Without complicating this further, these simply elicited phenomena in the examination of the legs clearly indicated that the “command center” in the limbic brain was involved. We have now much evidence in the medical literature that inflammation and immune responses in the body are initiated from the lower brain. The body/brain communication is a new way of thinking about disease in general (Blalock J E. The immune system as sixth sense. J Internal Medicine 2005;257:126-138.) To call it a “command center” is no exaggeration. This part of the brain has a high demand for efficient metabolism depending on rapid consumption of oxygen. It consumes huge amounts of available energy and works 24 hours a day throughout life as does the heart. That is why the vitamin B1 deficiency disease, beriberi, affects the heart and brain, because vitamin B1 is a major catalyst in the oxidation mechanisms that process glucose to synthesize adenosine triphosphate (ATP), the “currency” of energy chemistry. Thus, in this case, the history showed that metabolic efficiency was compromised even at birth and culminated eventually in unwanted signals from the control centers in the brain to initiate inflammation in excess.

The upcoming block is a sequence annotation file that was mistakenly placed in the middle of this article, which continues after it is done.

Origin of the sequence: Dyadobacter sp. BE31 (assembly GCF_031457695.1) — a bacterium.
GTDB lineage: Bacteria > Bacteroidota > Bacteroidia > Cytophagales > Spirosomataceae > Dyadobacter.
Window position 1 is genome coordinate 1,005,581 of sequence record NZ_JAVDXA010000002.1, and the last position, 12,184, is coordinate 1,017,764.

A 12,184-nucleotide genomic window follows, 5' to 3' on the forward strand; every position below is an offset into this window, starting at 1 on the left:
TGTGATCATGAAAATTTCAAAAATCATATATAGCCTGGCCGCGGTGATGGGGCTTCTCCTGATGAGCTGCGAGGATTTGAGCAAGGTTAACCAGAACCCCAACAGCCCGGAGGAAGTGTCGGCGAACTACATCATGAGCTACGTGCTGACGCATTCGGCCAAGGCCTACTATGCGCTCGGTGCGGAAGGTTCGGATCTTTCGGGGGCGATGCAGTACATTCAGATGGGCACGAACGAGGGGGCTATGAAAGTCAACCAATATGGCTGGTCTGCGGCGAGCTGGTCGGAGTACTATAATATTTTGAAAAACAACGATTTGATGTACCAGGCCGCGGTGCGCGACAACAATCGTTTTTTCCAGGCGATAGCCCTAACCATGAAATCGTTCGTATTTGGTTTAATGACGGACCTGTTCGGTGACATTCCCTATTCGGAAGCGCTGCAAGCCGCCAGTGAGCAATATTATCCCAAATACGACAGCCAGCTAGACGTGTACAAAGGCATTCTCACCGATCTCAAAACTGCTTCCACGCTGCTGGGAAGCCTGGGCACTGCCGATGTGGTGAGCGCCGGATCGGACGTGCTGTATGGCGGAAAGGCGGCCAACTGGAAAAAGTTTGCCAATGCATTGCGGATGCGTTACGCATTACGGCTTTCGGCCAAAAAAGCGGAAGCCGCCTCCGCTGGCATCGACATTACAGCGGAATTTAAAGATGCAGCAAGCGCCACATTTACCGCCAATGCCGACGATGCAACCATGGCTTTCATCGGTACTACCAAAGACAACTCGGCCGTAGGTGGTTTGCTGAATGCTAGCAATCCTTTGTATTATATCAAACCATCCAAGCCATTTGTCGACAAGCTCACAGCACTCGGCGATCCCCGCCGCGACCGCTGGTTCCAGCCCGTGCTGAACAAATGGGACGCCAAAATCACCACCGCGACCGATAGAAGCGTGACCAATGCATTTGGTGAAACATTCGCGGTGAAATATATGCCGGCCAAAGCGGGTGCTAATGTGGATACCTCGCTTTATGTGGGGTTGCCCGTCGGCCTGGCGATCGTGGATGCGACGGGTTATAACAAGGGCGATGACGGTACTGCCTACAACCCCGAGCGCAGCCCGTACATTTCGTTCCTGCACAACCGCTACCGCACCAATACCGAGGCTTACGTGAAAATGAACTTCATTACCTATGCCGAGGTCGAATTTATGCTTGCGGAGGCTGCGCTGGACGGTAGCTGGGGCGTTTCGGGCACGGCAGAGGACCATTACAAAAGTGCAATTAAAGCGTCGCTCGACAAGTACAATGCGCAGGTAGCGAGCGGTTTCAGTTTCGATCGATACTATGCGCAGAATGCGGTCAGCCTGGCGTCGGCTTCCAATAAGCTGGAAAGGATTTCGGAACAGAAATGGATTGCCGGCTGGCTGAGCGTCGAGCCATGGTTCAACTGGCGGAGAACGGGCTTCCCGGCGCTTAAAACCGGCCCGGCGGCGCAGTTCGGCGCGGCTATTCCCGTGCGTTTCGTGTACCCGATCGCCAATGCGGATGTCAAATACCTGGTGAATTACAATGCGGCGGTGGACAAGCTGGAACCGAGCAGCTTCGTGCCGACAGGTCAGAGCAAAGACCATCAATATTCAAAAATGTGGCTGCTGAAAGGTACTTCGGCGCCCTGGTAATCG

How can all of this be fitted together to make sense that the brain and body are but two parts of the same “machine”? There is no mental illness without an effect in the body and no physical body disease without brain involvement. We can think of the body as being like an old fashioned fortress. The “soldiers” that act as defensive agents are the white cells that are sent to the appropriate area where an attack is being recognized by the “command center”, alerted by reflex input from the area under attack. This results in inflammation and is a normal defensive response. If, however, the command center is out of order, an inflammatory response might be haphazardly ordered in excess and we then see what we recognize as inflammatory disease. It is the Yin and Yang again--- not too little and not too much. There must be an appropriate and balanced command. By doing a library search, I was able to find plenty of evidence that the limbic brain (“command center”) becomes much more responsive to incoming information supplied by the sensory system if its oxidative metabolism is compromised. All brain function is tied to this and it goes a long way to explain why a high IQ increases risk and why the “command center” gets into the picture. An intelligent, athletic, active individual like this patient has a greater demand for efficient oxidative metabolism compared with a less gifted person. With mild to moderate loss of this efficiency the control centers become more reactive to incoming sensory signals that demand an adaptive response. The executive signals may be through a normal neurological system but they are exaggerated and cause too much organ reaction.